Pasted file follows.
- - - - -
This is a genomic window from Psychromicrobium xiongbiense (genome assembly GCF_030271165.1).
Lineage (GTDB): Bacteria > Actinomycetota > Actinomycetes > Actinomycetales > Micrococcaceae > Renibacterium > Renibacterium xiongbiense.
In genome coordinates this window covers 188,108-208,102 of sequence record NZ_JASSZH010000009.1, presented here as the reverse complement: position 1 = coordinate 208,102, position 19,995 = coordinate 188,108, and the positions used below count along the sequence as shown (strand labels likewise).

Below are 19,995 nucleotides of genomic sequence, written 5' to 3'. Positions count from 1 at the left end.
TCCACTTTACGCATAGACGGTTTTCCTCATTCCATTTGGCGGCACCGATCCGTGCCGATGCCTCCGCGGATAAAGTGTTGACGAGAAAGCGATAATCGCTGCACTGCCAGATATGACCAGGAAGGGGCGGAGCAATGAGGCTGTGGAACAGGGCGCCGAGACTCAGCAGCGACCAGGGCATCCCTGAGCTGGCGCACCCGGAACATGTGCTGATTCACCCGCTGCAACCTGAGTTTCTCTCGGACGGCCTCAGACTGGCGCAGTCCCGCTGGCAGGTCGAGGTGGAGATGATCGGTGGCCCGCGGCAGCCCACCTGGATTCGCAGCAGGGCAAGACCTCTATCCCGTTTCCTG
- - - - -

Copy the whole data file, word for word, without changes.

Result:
This is a genomic window from Psychromicrobium xiongbiense (genome assembly GCF_030271165.1).
Lineage (GTDB): Bacteria > Actinomycetota > Actinomycetes > Actinomycetales > Micrococcaceae > Renibacterium > Renibacterium xiongbiense.
In genome coordinates this window covers 188,108-208,102 of sequence record NZ_JASSZH010000009.1, presented here as the reverse complement: position 1 = coordinate 208,102, position 19,995 = coordinate 188,108, and the positions used below count along the sequence as shown (strand labels likewise).

Below are 19,995 nucleotides of genomic sequence, written 5' to 3'. Positions count from 1 at the left end.
TCCACTTTACGCATAGACGGTTTTCCTCATTCCATTTGGCGGCACCGATCCGTGCCGATGCCTCCGCGGATAAAGTGTTGACGAGAAAGCGATAATCGCTGCACTGCCAGATATGACCAGGAAGGGGCGGAGCAATGAGGCTGTGGAACAGGGCGCCGAGACTCAGCAGCGACCAGGGCATCCCTGAGCTGGCGCACCCGGAACATGTGCTGATTCACCCGCTGCAACCTGAGTTTCTCTCGGACGGCCTCAGACTGGCGCAGTCCCGCTGGCAGGTCGAGGTGGAGATGATCGGTGGCCCGCGGCAGCCCACCTGGATTCGCAGCAGGGCAAGACCTCTATCCCGTTTCCTG